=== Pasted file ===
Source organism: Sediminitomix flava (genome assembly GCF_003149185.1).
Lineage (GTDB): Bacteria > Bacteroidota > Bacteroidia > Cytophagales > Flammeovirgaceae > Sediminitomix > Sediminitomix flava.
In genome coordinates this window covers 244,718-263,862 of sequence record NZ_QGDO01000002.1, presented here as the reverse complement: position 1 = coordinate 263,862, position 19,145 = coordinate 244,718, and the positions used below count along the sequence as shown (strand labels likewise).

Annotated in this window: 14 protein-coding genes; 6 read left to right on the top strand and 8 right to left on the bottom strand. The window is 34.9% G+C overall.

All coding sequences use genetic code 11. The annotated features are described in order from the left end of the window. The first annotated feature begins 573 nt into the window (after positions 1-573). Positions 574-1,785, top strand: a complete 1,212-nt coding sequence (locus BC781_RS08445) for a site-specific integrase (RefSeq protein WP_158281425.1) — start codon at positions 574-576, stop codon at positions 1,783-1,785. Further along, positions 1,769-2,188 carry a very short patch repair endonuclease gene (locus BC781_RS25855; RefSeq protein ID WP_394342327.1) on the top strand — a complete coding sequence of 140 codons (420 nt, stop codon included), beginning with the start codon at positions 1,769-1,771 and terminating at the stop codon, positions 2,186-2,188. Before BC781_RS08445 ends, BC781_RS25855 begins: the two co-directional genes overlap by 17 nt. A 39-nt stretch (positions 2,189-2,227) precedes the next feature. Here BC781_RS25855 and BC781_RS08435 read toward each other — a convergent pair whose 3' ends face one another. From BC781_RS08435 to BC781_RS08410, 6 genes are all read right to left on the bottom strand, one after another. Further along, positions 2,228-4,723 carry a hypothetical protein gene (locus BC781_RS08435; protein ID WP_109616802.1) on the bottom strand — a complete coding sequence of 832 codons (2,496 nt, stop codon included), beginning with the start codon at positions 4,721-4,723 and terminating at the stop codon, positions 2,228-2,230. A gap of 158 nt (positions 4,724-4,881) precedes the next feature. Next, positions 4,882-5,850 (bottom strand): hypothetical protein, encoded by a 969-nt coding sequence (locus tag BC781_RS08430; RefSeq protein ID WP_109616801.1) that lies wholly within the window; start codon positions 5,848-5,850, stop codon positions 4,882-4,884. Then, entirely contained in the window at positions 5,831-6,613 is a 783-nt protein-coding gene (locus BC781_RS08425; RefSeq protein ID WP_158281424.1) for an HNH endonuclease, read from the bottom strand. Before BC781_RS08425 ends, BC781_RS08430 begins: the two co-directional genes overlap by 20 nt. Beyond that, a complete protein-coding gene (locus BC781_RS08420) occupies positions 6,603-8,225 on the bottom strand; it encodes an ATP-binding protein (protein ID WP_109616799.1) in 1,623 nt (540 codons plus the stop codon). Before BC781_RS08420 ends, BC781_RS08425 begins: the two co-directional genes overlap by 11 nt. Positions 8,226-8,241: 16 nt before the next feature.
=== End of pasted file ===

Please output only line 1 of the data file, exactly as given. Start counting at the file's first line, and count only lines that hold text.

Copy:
Source organism: Sediminitomix flava (genome assembly GCF_003149185.1).